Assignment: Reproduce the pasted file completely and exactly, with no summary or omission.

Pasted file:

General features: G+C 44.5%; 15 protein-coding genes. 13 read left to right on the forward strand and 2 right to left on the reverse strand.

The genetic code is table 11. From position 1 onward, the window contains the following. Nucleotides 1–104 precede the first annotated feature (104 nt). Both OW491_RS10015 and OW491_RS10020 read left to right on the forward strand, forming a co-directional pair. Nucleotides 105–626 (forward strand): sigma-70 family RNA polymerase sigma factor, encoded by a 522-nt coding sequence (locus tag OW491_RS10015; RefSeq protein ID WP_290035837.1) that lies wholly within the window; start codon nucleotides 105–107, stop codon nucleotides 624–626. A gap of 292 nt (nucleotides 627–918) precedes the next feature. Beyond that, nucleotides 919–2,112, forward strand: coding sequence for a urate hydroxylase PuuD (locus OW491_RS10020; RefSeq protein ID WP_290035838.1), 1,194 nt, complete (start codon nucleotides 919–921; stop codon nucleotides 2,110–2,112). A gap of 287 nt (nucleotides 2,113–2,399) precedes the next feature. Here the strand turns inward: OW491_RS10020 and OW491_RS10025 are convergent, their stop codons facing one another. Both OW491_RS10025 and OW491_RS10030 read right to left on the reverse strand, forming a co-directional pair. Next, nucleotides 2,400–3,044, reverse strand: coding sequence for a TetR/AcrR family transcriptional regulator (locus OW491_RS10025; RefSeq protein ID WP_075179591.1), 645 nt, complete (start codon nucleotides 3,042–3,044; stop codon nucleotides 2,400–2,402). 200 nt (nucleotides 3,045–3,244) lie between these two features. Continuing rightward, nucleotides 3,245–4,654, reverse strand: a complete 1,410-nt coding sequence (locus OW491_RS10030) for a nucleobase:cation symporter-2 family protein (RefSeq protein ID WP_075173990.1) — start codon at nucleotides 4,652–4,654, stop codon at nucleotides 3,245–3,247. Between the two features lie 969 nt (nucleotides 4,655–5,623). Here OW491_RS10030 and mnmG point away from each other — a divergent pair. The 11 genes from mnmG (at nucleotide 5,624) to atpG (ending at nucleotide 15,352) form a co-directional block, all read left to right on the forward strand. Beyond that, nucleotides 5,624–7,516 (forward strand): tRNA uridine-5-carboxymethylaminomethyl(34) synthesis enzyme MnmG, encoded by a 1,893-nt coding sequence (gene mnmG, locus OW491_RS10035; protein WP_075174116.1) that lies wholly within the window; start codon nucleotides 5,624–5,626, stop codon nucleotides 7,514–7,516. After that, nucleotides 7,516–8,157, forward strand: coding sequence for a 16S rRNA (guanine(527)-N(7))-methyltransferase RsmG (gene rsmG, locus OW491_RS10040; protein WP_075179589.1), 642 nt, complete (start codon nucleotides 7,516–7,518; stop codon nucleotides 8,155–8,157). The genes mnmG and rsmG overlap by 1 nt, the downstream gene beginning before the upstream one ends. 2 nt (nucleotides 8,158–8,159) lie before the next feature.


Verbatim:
General features: G+C 44.5%; 15 protein-coding genes. 13 read left to right on the forward strand and 2 right to left on the reverse strand.

The genetic code is table 11. From position 1 onward, the window contains the following. Nucleotides 1–104 precede the first annotated feature (104 nt). Both OW491_RS10015 and OW491_RS10020 read left to right on the forward strand, forming a co-directional pair. Nucleotides 105–626 (forward strand): sigma-70 family RNA polymerase sigma factor, encoded by a 522-nt coding sequence (locus tag OW491_RS10015; RefSeq protein ID WP_290035837.1) that lies wholly within the window; start codon nucleotides 105–107, stop codon nucleotides 624–626. A gap of 292 nt (nucleotides 627–918) precedes the next feature. Beyond that, nucleotides 919–2,112, forward strand: coding sequence for a urate hydroxylase PuuD (locus OW491_RS10020; RefSeq protein ID WP_290035838.1), 1,194 nt, complete (start codon nucleotides 919–921; stop codon nucleotides 2,110–2,112). A gap of 287 nt (nucleotides 2,113–2,399) precedes the next feature. Here the strand turns inward: OW491_RS10020 and OW491_RS10025 are convergent, their stop codons facing one another. Both OW491_RS10025 and OW491_RS10030 read right to left on the reverse strand, forming a co-directional pair. Next, nucleotides 2,400–3,044, reverse strand: coding sequence for a TetR/AcrR family transcriptional regulator (locus OW491_RS10025; RefSeq protein ID WP_075179591.1), 645 nt, complete (start codon nucleotides 3,042–3,044; stop codon nucleotides 2,400–2,402). 200 nt (nucleotides 3,045–3,244) lie between these two features. Continuing rightward, nucleotides 3,245–4,654, reverse strand: a complete 1,410-nt coding sequence (locus OW491_RS10030) for a nucleobase:cation symporter-2 family protein (RefSeq protein ID WP_075173990.1) — start codon at nucleotides 4,652–4,654, stop codon at nucleotides 3,245–3,247. Between the two features lie 969 nt (nucleotides 4,655–5,623). Here OW491_RS10030 and mnmG point away from each other — a divergent pair. The 11 genes from mnmG (at nucleotide 5,624) to atpG (ending at nucleotide 15,352) form a co-directional block, all read left to right on the forward strand. Beyond that, nucleotides 5,624–7,516 (forward strand): tRNA uridine-5-carboxymethylaminomethyl(34) synthesis enzyme MnmG, encoded by a 1,893-nt coding sequence (gene mnmG, locus OW491_RS10035; protein WP_075174116.1) that lies wholly within the window; start codon nucleotides 5,624–5,626, stop codon nucleotides 7,514–7,516. After that, nucleotides 7,516–8,157, forward strand: coding sequence for a 16S rRNA (guanine(527)-N(7))-methyltransferase RsmG (gene rsmG, locus OW491_RS10040; protein WP_075179589.1), 642 nt, complete (start codon nucleotides 7,516–7,518; stop codon nucleotides 8,155–8,157). The genes mnmG and rsmG overlap by 1 nt, the downstream gene beginning before the upstream one ends. 2 nt (nucleotides 8,158–8,159) lie before the next feature.